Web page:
It had been a gloomy, drizzly morning in the borough of Merton, but the match started on time without need for the Centre Court roof. As it should be. Wimbledon officials took some heat over their roof-related decisions during the fortnight, but their desire was always to keep this an outdoor event. Williams and Radwanska had to endure a half-hour rain delay after the first set, but there was never a question of turning this into an indoor final.
The bigger question, after that first set, was whether Radwanska even belonged on the same court with Williams. Racing to a 5-0 lead, Serena left her mark in each game: with aces, cross-court winners, penetrating service returns and another one of those deft forehand drop shots, closing out the third game.
Not particularly healthy to begin with, having battled a respiratory ailment for several days, Radwanska looked ghostly out there, as if Serena's raw power would literally make her disappear. She didn't have a single palpable weapon except her desire to keep fighting -- and for that, the Polish woman should be commended.
The first sign of a breakthrough came in the fourth game of the second set, when Radwanska snapped a running cross-court forehand winner at an impossible angle, the type of shot only magical hands can produce. As the set drew even, Serena seemed to pull back a bit, the sign of a player getting tight. We've seen plenty of this from the latter-day Serena, particularly as the French Open last month, and it was logical to recall how many times, in comeback mode, she turned apparent victory into a shambles.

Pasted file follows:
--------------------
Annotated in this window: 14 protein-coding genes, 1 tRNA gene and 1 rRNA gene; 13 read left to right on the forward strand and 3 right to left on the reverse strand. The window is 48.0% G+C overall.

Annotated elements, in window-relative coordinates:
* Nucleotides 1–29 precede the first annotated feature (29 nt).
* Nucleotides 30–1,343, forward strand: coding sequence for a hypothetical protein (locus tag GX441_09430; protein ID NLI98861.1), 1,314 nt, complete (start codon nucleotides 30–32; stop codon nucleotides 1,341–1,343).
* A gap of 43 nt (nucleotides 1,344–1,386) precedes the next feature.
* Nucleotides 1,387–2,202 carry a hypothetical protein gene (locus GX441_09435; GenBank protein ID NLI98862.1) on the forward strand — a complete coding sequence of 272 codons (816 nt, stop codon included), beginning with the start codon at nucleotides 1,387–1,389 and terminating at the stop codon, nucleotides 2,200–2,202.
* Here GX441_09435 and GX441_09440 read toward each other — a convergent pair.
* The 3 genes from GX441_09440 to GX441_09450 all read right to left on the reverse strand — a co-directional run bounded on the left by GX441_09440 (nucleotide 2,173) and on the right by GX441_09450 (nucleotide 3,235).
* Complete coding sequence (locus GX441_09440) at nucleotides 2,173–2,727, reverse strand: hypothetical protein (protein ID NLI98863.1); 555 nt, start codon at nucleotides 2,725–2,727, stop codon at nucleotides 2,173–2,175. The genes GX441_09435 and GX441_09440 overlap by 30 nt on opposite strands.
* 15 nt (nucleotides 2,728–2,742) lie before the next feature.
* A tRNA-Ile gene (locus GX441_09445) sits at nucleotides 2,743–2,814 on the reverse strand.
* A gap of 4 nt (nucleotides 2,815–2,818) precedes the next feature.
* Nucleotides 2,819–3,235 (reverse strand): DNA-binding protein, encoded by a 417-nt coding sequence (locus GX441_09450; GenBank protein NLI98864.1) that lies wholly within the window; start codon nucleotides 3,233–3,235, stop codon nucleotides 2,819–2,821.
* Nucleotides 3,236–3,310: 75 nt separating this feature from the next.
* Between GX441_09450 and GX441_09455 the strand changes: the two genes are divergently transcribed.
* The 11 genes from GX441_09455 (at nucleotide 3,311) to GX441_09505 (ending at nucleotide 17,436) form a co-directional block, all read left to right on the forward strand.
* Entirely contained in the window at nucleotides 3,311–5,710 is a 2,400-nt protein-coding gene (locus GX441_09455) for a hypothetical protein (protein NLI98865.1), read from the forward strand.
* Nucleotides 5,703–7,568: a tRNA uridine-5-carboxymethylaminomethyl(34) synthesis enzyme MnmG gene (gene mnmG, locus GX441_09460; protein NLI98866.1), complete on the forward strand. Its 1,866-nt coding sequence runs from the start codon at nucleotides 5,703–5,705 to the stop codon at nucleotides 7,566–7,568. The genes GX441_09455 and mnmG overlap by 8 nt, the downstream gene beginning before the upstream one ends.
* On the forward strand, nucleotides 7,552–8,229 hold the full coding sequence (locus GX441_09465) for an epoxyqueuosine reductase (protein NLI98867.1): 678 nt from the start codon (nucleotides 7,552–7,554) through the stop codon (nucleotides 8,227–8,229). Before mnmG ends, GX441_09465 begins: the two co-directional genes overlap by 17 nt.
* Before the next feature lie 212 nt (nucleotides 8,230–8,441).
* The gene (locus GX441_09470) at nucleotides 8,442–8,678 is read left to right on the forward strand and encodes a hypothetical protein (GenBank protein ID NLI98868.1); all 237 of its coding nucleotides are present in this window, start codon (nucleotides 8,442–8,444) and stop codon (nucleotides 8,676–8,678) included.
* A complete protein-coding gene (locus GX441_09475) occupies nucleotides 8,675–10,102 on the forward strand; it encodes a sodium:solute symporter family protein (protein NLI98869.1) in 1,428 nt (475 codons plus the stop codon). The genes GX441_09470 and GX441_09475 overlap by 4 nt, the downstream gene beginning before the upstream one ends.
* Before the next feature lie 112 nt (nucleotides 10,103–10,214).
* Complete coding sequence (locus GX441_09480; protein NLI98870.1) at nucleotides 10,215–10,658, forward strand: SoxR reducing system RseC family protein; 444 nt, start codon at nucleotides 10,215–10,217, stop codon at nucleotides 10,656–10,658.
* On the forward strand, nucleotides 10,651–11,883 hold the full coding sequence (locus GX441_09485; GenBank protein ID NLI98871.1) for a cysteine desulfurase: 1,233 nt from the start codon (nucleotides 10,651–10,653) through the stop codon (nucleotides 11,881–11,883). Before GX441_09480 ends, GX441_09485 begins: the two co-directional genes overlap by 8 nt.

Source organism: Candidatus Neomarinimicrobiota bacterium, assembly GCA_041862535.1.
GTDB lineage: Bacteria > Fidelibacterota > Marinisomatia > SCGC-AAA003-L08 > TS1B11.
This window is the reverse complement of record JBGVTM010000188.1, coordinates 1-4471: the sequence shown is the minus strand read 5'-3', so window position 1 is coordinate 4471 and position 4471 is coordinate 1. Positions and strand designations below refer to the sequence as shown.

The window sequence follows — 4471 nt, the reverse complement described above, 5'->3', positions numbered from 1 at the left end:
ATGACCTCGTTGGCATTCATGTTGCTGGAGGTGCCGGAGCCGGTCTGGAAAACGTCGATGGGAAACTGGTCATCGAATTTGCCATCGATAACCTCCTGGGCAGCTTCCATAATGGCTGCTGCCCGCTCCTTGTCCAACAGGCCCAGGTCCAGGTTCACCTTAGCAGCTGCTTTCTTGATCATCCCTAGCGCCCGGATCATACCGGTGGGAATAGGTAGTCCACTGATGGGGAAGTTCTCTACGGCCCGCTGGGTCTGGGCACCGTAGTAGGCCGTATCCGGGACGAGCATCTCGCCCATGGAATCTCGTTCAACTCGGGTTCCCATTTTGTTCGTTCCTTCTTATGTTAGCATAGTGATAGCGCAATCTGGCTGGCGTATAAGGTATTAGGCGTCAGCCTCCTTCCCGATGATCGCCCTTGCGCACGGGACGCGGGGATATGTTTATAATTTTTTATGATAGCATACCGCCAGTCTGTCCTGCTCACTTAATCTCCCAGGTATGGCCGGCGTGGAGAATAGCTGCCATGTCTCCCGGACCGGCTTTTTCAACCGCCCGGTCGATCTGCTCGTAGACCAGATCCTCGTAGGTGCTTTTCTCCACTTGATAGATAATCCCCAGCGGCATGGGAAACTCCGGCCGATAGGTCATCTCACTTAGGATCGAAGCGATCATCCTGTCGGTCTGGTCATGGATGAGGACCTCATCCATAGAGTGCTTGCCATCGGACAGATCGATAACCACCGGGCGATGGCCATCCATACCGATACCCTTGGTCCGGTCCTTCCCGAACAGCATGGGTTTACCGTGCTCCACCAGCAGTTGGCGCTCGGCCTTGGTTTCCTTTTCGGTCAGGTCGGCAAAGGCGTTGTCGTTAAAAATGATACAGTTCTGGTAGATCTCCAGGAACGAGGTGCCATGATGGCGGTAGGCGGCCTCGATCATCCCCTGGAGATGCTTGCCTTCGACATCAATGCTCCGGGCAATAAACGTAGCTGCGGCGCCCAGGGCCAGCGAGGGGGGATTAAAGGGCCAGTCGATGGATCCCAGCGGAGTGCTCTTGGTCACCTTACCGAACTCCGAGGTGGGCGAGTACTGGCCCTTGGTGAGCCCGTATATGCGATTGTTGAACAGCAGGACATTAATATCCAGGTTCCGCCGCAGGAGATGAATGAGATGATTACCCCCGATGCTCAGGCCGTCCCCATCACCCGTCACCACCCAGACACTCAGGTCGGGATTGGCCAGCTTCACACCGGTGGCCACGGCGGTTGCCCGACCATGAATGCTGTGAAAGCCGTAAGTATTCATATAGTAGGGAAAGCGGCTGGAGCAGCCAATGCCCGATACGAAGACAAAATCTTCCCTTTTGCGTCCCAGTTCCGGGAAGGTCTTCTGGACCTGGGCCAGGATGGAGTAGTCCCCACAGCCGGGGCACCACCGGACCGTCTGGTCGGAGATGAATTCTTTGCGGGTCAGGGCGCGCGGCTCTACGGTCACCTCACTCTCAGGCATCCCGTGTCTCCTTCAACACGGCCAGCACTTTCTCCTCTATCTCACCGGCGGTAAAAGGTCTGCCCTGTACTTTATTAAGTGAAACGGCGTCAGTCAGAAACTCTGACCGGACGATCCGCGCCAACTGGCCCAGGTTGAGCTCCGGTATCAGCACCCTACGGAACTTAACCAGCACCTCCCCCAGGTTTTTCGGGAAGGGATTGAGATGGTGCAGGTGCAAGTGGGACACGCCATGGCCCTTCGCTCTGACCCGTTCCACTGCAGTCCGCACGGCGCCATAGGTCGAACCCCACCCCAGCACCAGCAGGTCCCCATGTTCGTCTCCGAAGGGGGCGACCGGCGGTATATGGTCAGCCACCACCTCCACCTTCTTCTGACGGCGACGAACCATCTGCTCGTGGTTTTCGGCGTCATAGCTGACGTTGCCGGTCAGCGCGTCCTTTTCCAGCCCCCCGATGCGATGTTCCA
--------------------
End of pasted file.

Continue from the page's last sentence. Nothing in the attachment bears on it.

"I got too anxious out there, and I shouldn't have," she said. "She started playing excellent grass-court tennis, getting a lot of balls back, and I panicked a little bit. I usually don't. But give credit where it's due. She had decided that she was there to win Wimbledon, as well."
What bailed Williams out, above all, was her serve. She got even at 2-2 in the third set with an intimidating four aces in a row, a sure sign that she wasn't about to back down. On the break point that put her ahead 3-2, Serena crushed a cross-court backhand on a second-serve return, a shot Radwanska could barely touch.
And then, in the next game, came the drop shot.
"No one hits more drop shots than me in practice," she said. "I'm shocked I don't hit more in a match. I didn't even think about that one, I just hit it. I was so happy she didn't run it down. After that, I thought, I can definitely do this."
In an admirable display of sportsmanship, Radwanska never complained or showed any visible signs of her respiratory condition, save some nose-blowing moments during changeovers. She felt proud to have made this a competitive match, and her voice quavered during the on-court interview with BBC's Sue Barker afterward.
"I'm still shaking so much," she said. "It's a dream for everyone to be in the finals, and I'm basically just very happy. Disappointed to lose, but happy. It was the best two weeks of my life."
In that, the Wimbledon finalists had something to share.